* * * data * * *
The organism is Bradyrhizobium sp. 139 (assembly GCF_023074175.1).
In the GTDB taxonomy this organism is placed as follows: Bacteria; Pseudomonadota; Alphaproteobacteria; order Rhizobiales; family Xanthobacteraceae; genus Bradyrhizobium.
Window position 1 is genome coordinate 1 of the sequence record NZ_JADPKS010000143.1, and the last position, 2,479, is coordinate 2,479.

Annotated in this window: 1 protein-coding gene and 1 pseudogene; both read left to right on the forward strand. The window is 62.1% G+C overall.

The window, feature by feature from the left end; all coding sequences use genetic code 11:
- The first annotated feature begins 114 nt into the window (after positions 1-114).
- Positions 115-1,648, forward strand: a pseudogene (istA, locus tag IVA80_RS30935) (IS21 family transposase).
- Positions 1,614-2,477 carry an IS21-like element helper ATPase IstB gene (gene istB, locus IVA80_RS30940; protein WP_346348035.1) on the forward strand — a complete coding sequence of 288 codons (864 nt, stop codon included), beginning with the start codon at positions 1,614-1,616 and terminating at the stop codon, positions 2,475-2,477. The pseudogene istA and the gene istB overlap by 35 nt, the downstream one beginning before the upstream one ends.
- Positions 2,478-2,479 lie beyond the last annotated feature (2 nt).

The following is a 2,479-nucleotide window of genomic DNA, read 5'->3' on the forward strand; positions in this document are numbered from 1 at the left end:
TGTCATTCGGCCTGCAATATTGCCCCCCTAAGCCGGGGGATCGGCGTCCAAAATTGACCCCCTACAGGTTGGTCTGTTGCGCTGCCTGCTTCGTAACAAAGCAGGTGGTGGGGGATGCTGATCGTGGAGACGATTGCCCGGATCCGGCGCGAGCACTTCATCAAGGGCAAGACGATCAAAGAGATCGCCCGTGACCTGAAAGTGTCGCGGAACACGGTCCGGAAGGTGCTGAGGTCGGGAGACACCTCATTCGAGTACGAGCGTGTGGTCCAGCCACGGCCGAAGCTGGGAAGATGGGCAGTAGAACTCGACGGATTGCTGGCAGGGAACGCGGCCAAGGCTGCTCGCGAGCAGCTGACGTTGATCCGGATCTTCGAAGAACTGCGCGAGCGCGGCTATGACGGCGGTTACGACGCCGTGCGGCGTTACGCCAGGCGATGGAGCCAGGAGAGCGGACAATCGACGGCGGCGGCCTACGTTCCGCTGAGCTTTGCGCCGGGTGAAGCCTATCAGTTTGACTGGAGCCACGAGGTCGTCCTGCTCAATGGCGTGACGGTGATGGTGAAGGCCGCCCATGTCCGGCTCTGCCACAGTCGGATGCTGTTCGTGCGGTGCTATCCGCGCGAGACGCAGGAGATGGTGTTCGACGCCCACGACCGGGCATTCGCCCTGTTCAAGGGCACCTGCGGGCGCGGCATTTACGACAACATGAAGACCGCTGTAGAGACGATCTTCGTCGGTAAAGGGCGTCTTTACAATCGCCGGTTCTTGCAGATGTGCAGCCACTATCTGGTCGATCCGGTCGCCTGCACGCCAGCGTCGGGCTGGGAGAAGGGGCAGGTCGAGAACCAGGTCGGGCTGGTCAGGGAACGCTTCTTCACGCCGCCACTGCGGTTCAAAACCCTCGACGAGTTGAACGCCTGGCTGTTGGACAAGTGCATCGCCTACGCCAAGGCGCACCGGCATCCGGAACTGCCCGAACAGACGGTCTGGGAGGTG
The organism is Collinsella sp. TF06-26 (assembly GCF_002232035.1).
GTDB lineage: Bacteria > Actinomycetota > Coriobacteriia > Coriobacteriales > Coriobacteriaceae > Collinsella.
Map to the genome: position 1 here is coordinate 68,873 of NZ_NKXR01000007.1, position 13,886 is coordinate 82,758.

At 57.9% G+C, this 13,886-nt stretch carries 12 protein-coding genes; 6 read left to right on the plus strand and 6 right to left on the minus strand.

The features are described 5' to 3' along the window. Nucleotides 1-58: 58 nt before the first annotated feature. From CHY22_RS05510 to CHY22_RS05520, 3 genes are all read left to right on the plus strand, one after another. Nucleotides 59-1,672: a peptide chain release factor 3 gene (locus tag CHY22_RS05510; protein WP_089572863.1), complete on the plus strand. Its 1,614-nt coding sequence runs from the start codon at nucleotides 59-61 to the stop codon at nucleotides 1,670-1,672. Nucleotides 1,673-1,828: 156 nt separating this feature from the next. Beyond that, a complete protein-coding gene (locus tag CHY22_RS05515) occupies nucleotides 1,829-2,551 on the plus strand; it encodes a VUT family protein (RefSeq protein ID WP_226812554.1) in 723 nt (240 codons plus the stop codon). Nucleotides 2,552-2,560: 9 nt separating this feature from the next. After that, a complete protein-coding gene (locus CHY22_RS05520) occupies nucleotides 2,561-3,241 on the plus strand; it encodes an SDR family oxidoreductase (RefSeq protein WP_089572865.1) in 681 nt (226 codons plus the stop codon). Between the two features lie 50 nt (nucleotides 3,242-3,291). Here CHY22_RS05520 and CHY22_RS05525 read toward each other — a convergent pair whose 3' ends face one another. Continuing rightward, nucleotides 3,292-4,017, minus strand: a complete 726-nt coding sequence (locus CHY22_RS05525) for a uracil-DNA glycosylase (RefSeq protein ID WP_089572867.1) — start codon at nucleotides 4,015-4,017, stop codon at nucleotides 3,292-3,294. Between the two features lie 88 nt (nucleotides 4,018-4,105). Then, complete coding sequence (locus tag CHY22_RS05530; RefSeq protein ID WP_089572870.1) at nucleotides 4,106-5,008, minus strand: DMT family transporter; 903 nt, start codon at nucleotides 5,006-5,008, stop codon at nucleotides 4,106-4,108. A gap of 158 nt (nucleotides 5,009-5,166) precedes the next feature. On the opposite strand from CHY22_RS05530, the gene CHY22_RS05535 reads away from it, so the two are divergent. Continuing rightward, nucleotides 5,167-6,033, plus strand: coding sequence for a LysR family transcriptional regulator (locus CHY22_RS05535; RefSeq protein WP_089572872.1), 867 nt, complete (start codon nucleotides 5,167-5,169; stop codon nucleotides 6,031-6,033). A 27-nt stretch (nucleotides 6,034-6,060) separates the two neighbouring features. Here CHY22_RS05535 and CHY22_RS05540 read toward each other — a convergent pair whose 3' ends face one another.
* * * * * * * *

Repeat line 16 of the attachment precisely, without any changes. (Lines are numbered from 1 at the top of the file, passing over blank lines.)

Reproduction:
The features are described 5' to 3' along the window. Nucleotides 1-58: 58 nt before the first annotated feature. From CHY22_RS05510 to CHY22_RS05520, 3 genes are all read left to right on the plus strand, one after another. Nucleotides 59-1,672: a peptide chain release factor 3 gene (locus tag CHY22_RS05510; protein WP_089572863.1), complete on the plus strand. Its 1,614-nt coding sequence runs from the start codon at nucleotides 59-61 to the stop codon at nucleotides 1,670-1,672. Nucleotides 1,673-1,828: 156 nt separating this feature from the next. Beyond that, a complete protein-coding gene (locus tag CHY22_RS05515) occupies nucleotides 1,829-2,551 on the plus strand; it encodes a VUT family protein (RefSeq protein ID WP_226812554.1) in 723 nt (240 codons plus the stop codon). Nucleotides 2,552-2,560: 9 nt separating this feature from the next. After that, a complete protein-coding gene (locus CHY22_RS05520) occupies nucleotides 2,561-3,241 on the plus strand; it encodes an SDR family oxidoreductase (RefSeq protein WP_089572865.1) in 681 nt (226 codons plus the stop codon). Between the two features lie 50 nt (nucleotides 3,242-3,291). Here CHY22_RS05520 and CHY22_RS05525 read toward each other — a convergent pair whose 3' ends face one another. Continuing rightward, nucleotides 3,292-4,017, minus strand: a complete 726-nt coding sequence (locus CHY22_RS05525) for a uracil-DNA glycosylase (RefSeq protein ID WP_089572867.1) — start codon at nucleotides 4,015-4,017, stop codon at nucleotides 3,292-3,294. Between the two features lie 88 nt (nucleotides 4,018-4,105). Then, complete coding sequence (locus tag CHY22_RS05530; RefSeq protein ID WP_089572870.1) at nucleotides 4,106-5,008, minus strand: DMT family transporter; 903 nt, start codon at nucleotides 5,006-5,008, stop codon at nucleotides 4,106-4,108. A gap of 158 nt (nucleotides 5,009-5,166) precedes the next feature. On the opposite strand from CHY22_RS05530, the gene CHY22_RS05535 reads away from it, so the two are divergent. Continuing rightward, nucleotides 5,167-6,033, plus strand: coding sequence for a LysR family transcriptional regulator (locus CHY22_RS05535; RefSeq protein WP_089572872.1), 867 nt, complete (start codon nucleotides 5,167-5,169; stop codon nucleotides 6,031-6,033). A 27-nt stretch (nucleotides 6,034-6,060) separates the two neighbouring features. Here CHY22_RS05535 and CHY22_RS05540 read toward each other — a convergent pair whose 3' ends face one another.